CERT UK finally launches to counter cyber threats

The UK government finally launched its first national computer emergency response team, CERT-UK, in London today.

Home Office to spearhead £4 million awareness campaign
Home Office to spearhead £4 million awareness campaign

Initially announced as part of the government's £650 million cyber security strategy in December 2012, CERT-UK has been hindered by numerous delays (it was initially set to launch in late 2013).

But that wait came to an end in Chatham House, London on Monday however as the group – which is headed up by Chris Gibson, the former director of e-Crime at Citigroup and global chair of the International Forum of Incident Response and Security Teams (First) – was announced as expected.

The meeting was overseen by Gibson and Cabinet Office minister Francis Maude, and while the launch coincided with that of the group's website and Twitter account, it turns out that CERT-UK has been running for two months at an undisclosed location in central London.

CERT-UK will be tasked with liaising with UK businesses and other national CERTS – including those in financial services and education – on cyber security issues, particularly those relating to national infrastructure. The UK government's Cyber Security Information Sharing Partnership (CISP) has been integrated as part of the group, and will interact with businesses to improve their cyber awareness, while CERT-UK is already said to have collaborated with the National Cyber Crime Unit (NCCU) and Janet Computer Security Incident Response Team (JCSIRT).

Cyber awareness seems to be an important crux of what CERT-UK is trying to achieve, both in the public and private sectors, and this is something that Gibson was keen to promote at the briefing earlier today.

"Cyber situational awareness is at the heart of what we'll do,” he said, before later adding that the group's ambition for awareness is “greater than our remit for incident handling.” The group's website promotes links for cyber security awareness schemes like Cyber Streetwise and The Internet Watch foundation, as well as industry bodies like CPNI, ICO and CREST.

The group certainly demonstrated how big cyber security is at the event, claiming that there are 28 DDoS attacks every hour in the country, while also citing one example of a London-based company that lost $800 million due to a cyber attack.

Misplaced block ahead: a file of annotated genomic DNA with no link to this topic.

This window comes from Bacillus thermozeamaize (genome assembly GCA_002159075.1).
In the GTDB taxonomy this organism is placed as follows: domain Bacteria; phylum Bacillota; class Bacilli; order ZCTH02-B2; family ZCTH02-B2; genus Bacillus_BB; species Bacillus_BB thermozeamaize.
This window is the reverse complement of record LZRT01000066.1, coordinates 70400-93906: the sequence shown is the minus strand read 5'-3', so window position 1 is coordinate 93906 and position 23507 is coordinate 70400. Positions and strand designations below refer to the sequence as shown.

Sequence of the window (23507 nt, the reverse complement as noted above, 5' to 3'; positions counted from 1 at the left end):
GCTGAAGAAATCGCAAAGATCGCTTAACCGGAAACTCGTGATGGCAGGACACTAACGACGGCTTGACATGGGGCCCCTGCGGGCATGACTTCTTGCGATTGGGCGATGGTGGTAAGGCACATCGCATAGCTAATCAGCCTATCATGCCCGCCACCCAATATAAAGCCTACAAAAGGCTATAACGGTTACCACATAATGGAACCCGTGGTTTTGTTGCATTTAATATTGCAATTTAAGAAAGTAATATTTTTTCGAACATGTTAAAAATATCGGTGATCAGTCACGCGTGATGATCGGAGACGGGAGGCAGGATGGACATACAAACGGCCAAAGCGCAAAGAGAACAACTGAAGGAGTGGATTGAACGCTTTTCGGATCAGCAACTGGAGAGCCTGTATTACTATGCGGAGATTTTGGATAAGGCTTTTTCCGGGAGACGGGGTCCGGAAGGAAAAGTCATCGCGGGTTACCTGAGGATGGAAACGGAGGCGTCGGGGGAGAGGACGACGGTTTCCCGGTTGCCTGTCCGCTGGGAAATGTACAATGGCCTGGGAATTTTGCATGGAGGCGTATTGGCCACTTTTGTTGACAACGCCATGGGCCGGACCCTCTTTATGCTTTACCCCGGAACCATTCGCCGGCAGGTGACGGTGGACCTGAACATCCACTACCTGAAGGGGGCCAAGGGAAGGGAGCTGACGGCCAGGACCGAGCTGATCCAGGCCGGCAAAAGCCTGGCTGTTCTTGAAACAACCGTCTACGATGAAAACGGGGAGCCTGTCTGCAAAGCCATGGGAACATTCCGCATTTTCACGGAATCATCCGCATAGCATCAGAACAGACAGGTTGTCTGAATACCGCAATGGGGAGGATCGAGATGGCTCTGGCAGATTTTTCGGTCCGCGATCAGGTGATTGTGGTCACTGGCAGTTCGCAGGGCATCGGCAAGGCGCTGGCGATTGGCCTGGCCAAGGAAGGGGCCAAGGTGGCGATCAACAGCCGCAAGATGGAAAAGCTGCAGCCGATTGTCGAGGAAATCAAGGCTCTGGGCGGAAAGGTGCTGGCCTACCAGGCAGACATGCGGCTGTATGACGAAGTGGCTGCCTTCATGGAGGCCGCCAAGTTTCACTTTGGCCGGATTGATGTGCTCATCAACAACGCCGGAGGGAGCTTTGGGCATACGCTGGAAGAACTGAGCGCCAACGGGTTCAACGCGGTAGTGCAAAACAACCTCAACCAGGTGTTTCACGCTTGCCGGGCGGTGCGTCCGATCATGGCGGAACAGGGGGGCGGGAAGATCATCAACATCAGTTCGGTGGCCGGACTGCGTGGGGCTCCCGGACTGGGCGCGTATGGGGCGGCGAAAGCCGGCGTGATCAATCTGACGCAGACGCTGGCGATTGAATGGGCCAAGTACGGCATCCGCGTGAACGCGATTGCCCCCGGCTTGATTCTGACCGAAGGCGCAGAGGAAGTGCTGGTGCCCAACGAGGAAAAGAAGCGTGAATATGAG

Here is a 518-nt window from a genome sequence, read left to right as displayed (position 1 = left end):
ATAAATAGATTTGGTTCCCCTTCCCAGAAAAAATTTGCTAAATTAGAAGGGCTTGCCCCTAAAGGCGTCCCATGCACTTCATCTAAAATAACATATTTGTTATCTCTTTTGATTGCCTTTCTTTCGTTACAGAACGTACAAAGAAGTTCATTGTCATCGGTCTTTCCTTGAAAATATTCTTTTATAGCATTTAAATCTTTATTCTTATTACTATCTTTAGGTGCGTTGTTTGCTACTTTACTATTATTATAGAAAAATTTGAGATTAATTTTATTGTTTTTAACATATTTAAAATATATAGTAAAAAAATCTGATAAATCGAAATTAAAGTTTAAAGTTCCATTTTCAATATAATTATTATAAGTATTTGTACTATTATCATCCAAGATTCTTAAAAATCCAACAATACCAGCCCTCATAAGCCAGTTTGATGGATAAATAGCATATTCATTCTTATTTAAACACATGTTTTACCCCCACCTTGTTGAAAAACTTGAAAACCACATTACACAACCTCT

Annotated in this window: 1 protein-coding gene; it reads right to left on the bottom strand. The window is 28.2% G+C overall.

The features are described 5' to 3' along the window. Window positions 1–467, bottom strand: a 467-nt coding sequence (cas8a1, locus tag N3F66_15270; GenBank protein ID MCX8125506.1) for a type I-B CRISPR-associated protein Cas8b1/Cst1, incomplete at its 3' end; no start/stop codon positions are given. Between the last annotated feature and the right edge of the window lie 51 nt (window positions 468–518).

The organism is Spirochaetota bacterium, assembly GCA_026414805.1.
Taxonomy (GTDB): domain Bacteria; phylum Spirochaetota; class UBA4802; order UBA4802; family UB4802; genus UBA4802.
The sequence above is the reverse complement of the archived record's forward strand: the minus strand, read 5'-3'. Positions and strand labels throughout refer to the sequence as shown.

The launch has been to a generally positive reception, with many observers saying that it could be crucial to guarding the country's critical infrastructure. 

"This is a smart move from the government, and comes at an important time as the threat of an attack on national infrastructure grows,” said Rob Cotton, CEO at NCC Group.

"The key to effective cyber incident management is good communication, co-ordination and technical ability. As the speed and scale of cyber attacks grow it is essential for countries to provide a central co-ordination point and a greater focus on collaboration of threat intelligence sources. Ideally, this should happen at geo-local and sector levels.” 

Phil Cracknell, head of security and privacy services at Company 85, said that he too hoped CERT-UK would address critical infrastructure defences. “I would be interested to see what proactive initiatives to get elements of the critical national infrastructure up to a reasonable standard are being planned.”

Martin McKeay, senior security advocate at Akamai Technologies, was at the event and is encouraged by the government participation.

“It was unsaid but what was significant to me was that this (CERT-UK) seems to be getting serious backing from the UK government,” he told SCMagazineUK.com. “It sounds like a large number of people are starting to see that this is important and needs to be done.”

Like other commentators, McKeay noted the importance of protecting critical infrastructure, but said that the challenge is going to be to create awareness and show value.

“The first step is talking about it in person, building a baseline knowledge that you exist. After that, it's word of mouth.

“Secondly, it needs to show that it can provide additional value and help spread knowledge across businesses. It's an uphill battle…the first step in a long road.”

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